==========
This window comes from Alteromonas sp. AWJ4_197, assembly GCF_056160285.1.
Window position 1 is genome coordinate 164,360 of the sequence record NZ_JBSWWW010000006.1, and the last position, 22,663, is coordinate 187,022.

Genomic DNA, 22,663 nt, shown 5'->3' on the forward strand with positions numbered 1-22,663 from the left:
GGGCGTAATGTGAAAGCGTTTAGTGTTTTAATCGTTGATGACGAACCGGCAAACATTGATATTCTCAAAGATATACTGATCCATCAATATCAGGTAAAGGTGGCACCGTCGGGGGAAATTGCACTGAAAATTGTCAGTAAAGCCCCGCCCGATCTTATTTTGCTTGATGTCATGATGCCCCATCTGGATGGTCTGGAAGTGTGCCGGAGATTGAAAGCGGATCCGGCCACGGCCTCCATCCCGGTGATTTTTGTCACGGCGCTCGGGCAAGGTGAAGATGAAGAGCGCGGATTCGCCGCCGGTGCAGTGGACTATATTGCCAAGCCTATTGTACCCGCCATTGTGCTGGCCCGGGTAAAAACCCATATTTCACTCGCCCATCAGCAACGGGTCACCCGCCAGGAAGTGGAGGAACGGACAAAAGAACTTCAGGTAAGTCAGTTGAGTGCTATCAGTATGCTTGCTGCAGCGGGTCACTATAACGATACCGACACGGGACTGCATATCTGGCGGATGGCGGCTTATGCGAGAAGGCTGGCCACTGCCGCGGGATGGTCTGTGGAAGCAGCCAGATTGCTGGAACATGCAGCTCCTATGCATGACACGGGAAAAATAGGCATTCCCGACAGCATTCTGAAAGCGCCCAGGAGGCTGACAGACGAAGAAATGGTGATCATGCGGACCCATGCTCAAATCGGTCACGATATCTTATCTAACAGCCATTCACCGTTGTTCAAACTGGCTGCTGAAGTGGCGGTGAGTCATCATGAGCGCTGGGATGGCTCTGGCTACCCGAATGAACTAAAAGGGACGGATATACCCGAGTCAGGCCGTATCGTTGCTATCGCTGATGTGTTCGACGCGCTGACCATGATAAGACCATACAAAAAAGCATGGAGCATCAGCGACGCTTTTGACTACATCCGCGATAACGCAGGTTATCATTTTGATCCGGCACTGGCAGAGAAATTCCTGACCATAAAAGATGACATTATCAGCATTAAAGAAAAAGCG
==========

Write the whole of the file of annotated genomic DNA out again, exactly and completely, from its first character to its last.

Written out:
This window comes from Alteromonas sp. AWJ4_197, assembly GCF_056160285.1.
Window position 1 is genome coordinate 164,360 of the sequence record NZ_JBSWWW010000006.1, and the last position, 22,663, is coordinate 187,022.

Genomic DNA, 22,663 nt, shown 5'->3' on the forward strand with positions numbered 1-22,663 from the left:
GGGCGTAATGTGAAAGCGTTTAGTGTTTTAATCGTTGATGACGAACCGGCAAACATTGATATTCTCAAAGATATACTGATCCATCAATATCAGGTAAAGGTGGCACCGTCGGGGGAAATTGCACTGAAAATTGTCAGTAAAGCCCCGCCCGATCTTATTTTGCTTGATGTCATGATGCCCCATCTGGATGGTCTGGAAGTGTGCCGGAGATTGAAAGCGGATCCGGCCACGGCCTCCATCCCGGTGATTTTTGTCACGGCGCTCGGGCAAGGTGAAGATGAAGAGCGCGGATTCGCCGCCGGTGCAGTGGACTATATTGCCAAGCCTATTGTACCCGCCATTGTGCTGGCCCGGGTAAAAACCCATATTTCACTCGCCCATCAGCAACGGGTCACCCGCCAGGAAGTGGAGGAACGGACAAAAGAACTTCAGGTAAGTCAGTTGAGTGCTATCAGTATGCTTGCTGCAGCGGGTCACTATAACGATACCGACACGGGACTGCATATCTGGCGGATGGCGGCTTATGCGAGAAGGCTGGCCACTGCCGCGGGATGGTCTGTGGAAGCAGCCAGATTGCTGGAACATGCAGCTCCTATGCATGACACGGGAAAAATAGGCATTCCCGACAGCATTCTGAAAGCGCCCAGGAGGCTGACAGACGAAGAAATGGTGATCATGCGGACCCATGCTCAAATCGGTCACGATATCTTATCTAACAGCCATTCACCGTTGTTCAAACTGGCTGCTGAAGTGGCGGTGAGTCATCATGAGCGCTGGGATGGCTCTGGCTACCCGAATGAACTAAAAGGGACGGATATACCCGAGTCAGGCCGTATCGTTGCTATCGCTGATGTGTTCGACGCGCTGACCATGATAAGACCATACAAAAAAGCATGGAGCATCAGCGACGCTTTTGACTACATCCGCGATAACGCAGGTTATCATTTTGATCCGGCACTGGCAGAGAAATTCCTGACCATAAAAGATGACATTATCAGCATTAAAGAAAAAGCG